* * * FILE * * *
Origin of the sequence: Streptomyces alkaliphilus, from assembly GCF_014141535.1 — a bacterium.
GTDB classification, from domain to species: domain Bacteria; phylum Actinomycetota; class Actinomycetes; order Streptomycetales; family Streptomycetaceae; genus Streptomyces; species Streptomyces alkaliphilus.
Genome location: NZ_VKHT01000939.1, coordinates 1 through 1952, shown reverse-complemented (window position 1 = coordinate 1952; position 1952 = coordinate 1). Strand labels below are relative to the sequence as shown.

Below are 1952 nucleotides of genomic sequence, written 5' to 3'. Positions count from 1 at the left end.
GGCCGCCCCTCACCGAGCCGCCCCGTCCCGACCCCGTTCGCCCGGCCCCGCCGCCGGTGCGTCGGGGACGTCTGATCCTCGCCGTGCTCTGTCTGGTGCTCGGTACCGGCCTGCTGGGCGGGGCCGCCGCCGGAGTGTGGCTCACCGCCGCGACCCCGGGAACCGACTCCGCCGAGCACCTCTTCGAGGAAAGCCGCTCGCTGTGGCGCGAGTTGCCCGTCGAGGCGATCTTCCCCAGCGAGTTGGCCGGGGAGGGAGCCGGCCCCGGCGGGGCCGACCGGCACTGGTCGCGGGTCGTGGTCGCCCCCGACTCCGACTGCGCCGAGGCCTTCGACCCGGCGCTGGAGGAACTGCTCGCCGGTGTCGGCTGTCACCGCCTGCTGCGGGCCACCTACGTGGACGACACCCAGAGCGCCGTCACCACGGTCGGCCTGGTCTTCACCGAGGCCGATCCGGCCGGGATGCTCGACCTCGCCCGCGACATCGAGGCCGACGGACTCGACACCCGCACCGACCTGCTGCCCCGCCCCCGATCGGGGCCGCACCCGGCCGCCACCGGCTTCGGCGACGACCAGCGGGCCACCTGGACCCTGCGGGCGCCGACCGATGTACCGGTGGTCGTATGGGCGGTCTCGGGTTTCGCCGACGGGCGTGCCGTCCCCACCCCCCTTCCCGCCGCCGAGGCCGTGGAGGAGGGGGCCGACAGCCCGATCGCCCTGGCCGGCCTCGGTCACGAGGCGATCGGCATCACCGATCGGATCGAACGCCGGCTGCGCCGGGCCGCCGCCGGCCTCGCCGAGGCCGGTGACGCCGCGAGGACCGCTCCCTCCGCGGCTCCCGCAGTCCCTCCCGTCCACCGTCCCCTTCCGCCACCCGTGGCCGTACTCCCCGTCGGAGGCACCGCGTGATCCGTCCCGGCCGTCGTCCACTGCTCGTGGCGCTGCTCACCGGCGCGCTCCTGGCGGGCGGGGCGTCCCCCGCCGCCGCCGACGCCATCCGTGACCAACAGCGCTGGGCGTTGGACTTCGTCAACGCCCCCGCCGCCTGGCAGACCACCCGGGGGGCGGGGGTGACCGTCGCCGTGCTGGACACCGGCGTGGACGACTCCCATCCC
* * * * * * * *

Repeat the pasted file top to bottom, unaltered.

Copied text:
Origin of the sequence: Streptomyces alkaliphilus, from assembly GCF_014141535.1 — a bacterium.
GTDB classification, from domain to species: domain Bacteria; phylum Actinomycetota; class Actinomycetes; order Streptomycetales; family Streptomycetaceae; genus Streptomyces; species Streptomyces alkaliphilus.
Genome location: NZ_VKHT01000939.1, coordinates 1 through 1952, shown reverse-complemented (window position 1 = coordinate 1952; position 1952 = coordinate 1). Strand labels below are relative to the sequence as shown.

Below are 1952 nucleotides of genomic sequence, written 5' to 3'. Positions count from 1 at the left end.
GGCCGCCCCTCACCGAGCCGCCCCGTCCCGACCCCGTTCGCCCGGCCCCGCCGCCGGTGCGTCGGGGACGTCTGATCCTCGCCGTGCTCTGTCTGGTGCTCGGTACCGGCCTGCTGGGCGGGGCCGCCGCCGGAGTGTGGCTCACCGCCGCGACCCCGGGAACCGACTCCGCCGAGCACCTCTTCGAGGAAAGCCGCTCGCTGTGGCGCGAGTTGCCCGTCGAGGCGATCTTCCCCAGCGAGTTGGCCGGGGAGGGAGCCGGCCCCGGCGGGGCCGACCGGCACTGGTCGCGGGTCGTGGTCGCCCCCGACTCCGACTGCGCCGAGGCCTTCGACCCGGCGCTGGAGGAACTGCTCGCCGGTGTCGGCTGTCACCGCCTGCTGCGGGCCACCTACGTGGACGACACCCAGAGCGCCGTCACCACGGTCGGCCTGGTCTTCACCGAGGCCGATCCGGCCGGGATGCTCGACCTCGCCCGCGACATCGAGGCCGACGGACTCGACACCCGCACCGACCTGCTGCCCCGCCCCCGATCGGGGCCGCACCCGGCCGCCACCGGCTTCGGCGACGACCAGCGGGCCACCTGGACCCTGCGGGCGCCGACCGATGTACCGGTGGTCGTATGGGCGGTCTCGGGTTTCGCCGACGGGCGTGCCGTCCCCACCCCCCTTCCCGCCGCCGAGGCCGTGGAGGAGGGGGCCGACAGCCCGATCGCCCTGGCCGGCCTCGGTCACGAGGCGATCGGCATCACCGATCGGATCGAACGCCGGCTGCGCCGGGCCGCCGCCGGCCTCGCCGAGGCCGGTGACGCCGCGAGGACCGCTCCCTCCGCGGCTCCCGCAGTCCCTCCCGTCCACCGTCCCCTTCCGCCACCCGTGGCCGTACTCCCCGTCGGAGGCACCGCGTGATCCGTCCCGGCCGTCGTCCACTGCTCGTGGCGCTGCTCACCGGCGCGCTCCTGGCGGGCGGGGCGTCCCCCGCCGCCGCCGACGCCATCCGTGACCAACAGCGCTGGGCGTTGGACTTCGTCAACGCCCCCGCCGCCTGGCAGACCACCCGGGGGGCGGGGGTGACCGTCGCCGTGCTGGACACCGGCGTGGACGACTCCCATCCC